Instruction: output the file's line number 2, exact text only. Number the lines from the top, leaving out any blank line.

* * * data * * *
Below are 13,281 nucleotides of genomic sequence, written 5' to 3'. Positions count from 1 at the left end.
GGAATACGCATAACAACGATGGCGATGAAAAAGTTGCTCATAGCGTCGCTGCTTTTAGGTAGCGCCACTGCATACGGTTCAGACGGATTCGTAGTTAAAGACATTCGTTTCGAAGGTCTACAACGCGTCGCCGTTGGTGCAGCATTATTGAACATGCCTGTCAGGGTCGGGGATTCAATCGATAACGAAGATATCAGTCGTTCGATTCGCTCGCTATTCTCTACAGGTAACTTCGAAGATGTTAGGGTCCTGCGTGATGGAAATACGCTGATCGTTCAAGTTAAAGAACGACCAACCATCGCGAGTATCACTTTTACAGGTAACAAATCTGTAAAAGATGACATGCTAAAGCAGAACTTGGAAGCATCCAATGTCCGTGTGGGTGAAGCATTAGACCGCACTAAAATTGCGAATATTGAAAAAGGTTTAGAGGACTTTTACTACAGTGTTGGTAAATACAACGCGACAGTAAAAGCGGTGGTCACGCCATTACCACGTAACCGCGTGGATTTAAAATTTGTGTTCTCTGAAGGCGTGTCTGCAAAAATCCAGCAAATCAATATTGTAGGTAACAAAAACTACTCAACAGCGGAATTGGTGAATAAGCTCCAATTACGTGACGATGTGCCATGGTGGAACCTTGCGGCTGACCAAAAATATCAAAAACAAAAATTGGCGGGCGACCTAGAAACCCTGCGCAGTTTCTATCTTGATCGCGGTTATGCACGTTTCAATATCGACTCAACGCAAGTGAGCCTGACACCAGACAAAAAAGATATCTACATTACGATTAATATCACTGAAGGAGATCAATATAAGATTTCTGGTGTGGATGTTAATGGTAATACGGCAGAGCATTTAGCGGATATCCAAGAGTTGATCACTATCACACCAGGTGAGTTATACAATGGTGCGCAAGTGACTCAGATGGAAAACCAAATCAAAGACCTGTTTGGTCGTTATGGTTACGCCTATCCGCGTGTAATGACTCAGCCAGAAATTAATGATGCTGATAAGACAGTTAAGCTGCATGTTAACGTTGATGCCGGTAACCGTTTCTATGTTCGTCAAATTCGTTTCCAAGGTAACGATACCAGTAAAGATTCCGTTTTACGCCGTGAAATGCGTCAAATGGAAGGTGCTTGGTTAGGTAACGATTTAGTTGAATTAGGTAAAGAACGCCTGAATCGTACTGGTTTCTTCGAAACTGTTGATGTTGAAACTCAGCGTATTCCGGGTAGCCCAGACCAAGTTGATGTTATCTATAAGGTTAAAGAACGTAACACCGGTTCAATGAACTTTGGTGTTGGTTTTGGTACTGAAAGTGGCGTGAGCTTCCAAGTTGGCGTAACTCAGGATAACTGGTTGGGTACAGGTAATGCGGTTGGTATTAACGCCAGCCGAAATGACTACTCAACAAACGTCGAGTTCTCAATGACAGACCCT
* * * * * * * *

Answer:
GGAATACGCATAACAACGATGGCGATGAAAAAGTTGCTCATAGCGTCGCTGCTTTTAGGTAGCGCCACTGCATACGGTTCAGACGGATTCGTAGTTAAAGACATTCGTTTCGAAGGTCTACAACGCGTCGCCGTTGGTGCAGCATTATTGAACATGCCTGTCAGGGTCGGGGATTCAATCGATAACGAAGATATCAGTCGTTCGATTCGCTCGCTATTCTCTACAGGTAACTTCGAAGATGTTAGGGTCCTGCGTGATGGAAATACGCTGATCGTTCAAGTTAAAGAACGACCAACCATCGCGAGTATCACTTTTACAGGTAACAAATCTGTAAAAGATGACATGCTAAAGCAGAACTTGGAAGCATCCAATGTCCGTGTGGGTGAAGCATTAGACCGCACTAAAATTGCGAATATTGAAAAAGGTTTAGAGGACTTTTACTACAGTGTTGGTAAATACAACGCGACAGTAAAAGCGGTGGTCACGCCATTACCACGTAACCGCGTGGATTTAAAATTTGTGTTCTCTGAAGGCGTGTCTGCAAAAATCCAGCAAATCAATATTGTAGGTAACAAAAACTACTCAACAGCGGAATTGGTGAATAAGCTCCAATTACGTGACGATGTGCCATGGTGGAACCTTGCGGCTGACCAAAAATATCAAAAACAAAAATTGGCGGGCGACCTAGAAACCCTGCGCAGTTTCTATCTTGATCGCGGTTATGCACGTTTCAATATCGACTCAACGCAAGTGAGCCTGACACCAGACAAAAAAGATATCTACATTACGATTAATATCACTGAAGGAGATCAATATAAGATTTCTGGTGTGGATGTTAATGGTAATACGGCAGAGCATTTAGCGGATATCCAAGAGTTGATCACTATCACACCAGGTGAGTTATACAATGGTGCGCAAGTGACTCAGATGGAAAACCAAATCAAAGACCTGTTTGGTCGTTATGGTTACGCCTATCCGCGTGTAATGACTCAGCCAGAAATTAATGATGCTGATAAGACAGTTAAGCTGCATGTTAACGTTGATGCCGGTAACCGTTTCTATGTTCGTCAAATTCGTTTCCAAGGTAACGATACCAGTAAAGATTCCGTTTTACGCCGTGAAATGCGTCAAATGGAAGGTGCTTGGTTAGGTAACGATTTAGTTGAATTAGGTAAAGAACGCCTGAATCGTACTGGTTTCTTCGAAACTGTTGATGTTGAAACTCAGCGTATTCCGGGTAGCCCAGACCAAGTTGATGTTATCTATAAGGTTAAAGAACGTAACACCGGTTCAATGAACTTTGGTGTTGGTTTTGGTACTGAAAGTGGCGTGAGCTTCCAAGTTGGCGTAACTCAGGATAACTGGTTGGGTACAGGTAATGCGGTTGGTATTAACGCCAGCCGAAATGACTACTCAACAAACGTCGAGTTCTCAATGACAGACCCT